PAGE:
1 Marathon Petroleum employee dies in Texas City refinery fire, company says

Two other workers were hurt.

Monday, May 15, 2023
Marathon employee dies in Texas City refinery fire, company says
One Marathon Petroleum employee has died from the fire that broke out at its Texas City refinery on Monday, the company said.

TEXAS CITY, Texas (KTRK) -- Marathon Petroleum has confirmed one employee's death in the wake of a fire that broke out at its Texas City refinery on Monday.

"We are deeply saddened to report that a Marathon employee has passed away as a result of the fire today at Marathon Petroleum's Galveston Bay refinery," a company statement read. "We extend our deepest sympathies to our employee's family, friends and co-workers, and our thoughts are with them as we all mourn his passing. The safety of our workers and the community is our top priority, and a full investigation will be conducted to determine the cause of the incident."

The identity of the worker was not immediately released, and it wasn't immediately known if any other people were injured.

The statement, which ABC13 obtained just after 2:30 p.m., came a couple of hours after Texas City police said the fire was under control and contained.

According to Marathon, the fire started at approximately 9:30 a.m. It was unclear what exactly sparked the flames.

The Texas City police added that no shelter in place is needed and there is no threat to the community. Marathon said air monitoring is being conducted as a precaution.

Residents who live within a mile of the plant voiced frustrations with the city's lack of communication about what happened.

The Texas City Emergency Management Department has a free text alert system that is advertised on its website as being able to provide those who sign up with "critical information quickly in a variety of situations."

Mildred Barton, Irene Reyes, and Chris Fajkus are all signed up for the emergency alert texts. All three said they did not receive any notification.

Barton said she heard an alarm going off at the plant this morning but did not think twice about it. She said it goes off somewhat frequently.

She later got a call from her mother saying there was a plant fire.

"I went to ABC13, and the first thing on y'all's page was there was a fire there," Barton explained. "I just think it's also kind of wrong because I did sign up for the alerts from the system to alert us when there is something going on at the plant, and no alerts. Nothing."

She questioned what would have happened if she needed to leave her home.

"(Is the city) going to wait till the last minute to tell us, and then we can't leave because it blows up or something?" Barton asked.

Reyes said she learned about the fire from a friend who posted about it on Facebook. She says she wishes she knew because her air conditioning was running all day, and she would have turned it off.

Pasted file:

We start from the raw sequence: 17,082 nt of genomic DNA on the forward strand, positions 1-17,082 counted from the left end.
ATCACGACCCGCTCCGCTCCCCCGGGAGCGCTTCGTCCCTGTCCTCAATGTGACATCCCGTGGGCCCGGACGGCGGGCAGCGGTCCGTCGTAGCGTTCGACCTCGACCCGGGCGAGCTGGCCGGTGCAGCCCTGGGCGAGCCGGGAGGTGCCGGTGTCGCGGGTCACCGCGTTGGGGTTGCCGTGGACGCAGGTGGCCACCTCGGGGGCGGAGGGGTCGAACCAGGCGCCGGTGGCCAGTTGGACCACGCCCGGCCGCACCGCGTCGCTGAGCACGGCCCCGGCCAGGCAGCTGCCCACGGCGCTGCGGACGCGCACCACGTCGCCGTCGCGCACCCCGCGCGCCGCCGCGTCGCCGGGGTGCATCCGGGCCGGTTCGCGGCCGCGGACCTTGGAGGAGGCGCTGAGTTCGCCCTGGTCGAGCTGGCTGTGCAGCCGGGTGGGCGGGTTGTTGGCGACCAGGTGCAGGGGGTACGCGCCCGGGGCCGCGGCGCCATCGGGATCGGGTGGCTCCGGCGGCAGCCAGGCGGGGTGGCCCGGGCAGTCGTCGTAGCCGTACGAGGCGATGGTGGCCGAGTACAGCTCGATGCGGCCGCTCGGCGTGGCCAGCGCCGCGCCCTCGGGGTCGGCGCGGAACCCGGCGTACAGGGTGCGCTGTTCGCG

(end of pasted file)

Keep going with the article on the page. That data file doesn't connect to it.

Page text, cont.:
"You don't know which way the wind is blowing if whatever it is that is leaking is coming straight directly," Reyes said. "We are so close. It's very important."

An ABC13 crew told Fajkus about the plant fire for the first time.

"I decided to live here with my family," Fajkus said. "I expect the local government to try to take care of us the best way that they can, and it seems like they're failing by not doing what they told us they would do."

He said he is aware of how quickly conditions can change during a fire at a refinery, and if he had known, he might have packed a bag in case he had to leave his home.

"Explosions can happen in the middle of nowhere, and it can get pretty dangerous and cause a lot of issues, and I don't want to be around when that does happen," Fajkus said.

ABC13 reached out to several people in Texas City's Emergency Management Department to find out why a text was not sent out through the alert system but could not reach anyone.

Despite the city saying in a tweet that a shelter-in-place is not needed, Barton questioned it.

"They are making chemicals there, so why wouldn't it affect the air?" Barton questioned. "It's just common sense."

Dr. Kathleen Garland, a senior lecturer in the environmental management program at UH-Clear Lake, said the fire itself affects air quality.

"A plume of combustion products coming off of a chemical fire -- to my mind, we start with that risk to the community," Garland explained. "The question is, 'What's in it?' And it can be very hard to determine what that risk is."

She said it typically takes a few hours to get someone out to monitor air quality in the community, and by that point, typically, the particles have passed through already.

SkyEye flew over the refinery just before 11 a.m. Monday, where large flames and a plume of black smoke could be seen rising into the air. Firefighters were seen dousing the flames in water.

An earlier Marathon statement didn't make clear about injuries or deaths, but it mentioned that "all employees and contractors are being accounted for currently."

The full statement, which ABC13 obtained just after 11:45 a.m., read:

"Marathon Petroleum crews are responding to a fire at the company's Galveston Bay refinery that began on Monday, May 15, at approximately 9:30 a.m. Central Time. Emergency Responders are on the scene, and all employees and contractors are being accounted for currently. Crews have deployed air monitoring in the community as a precaution. All regulatory notifications have been made."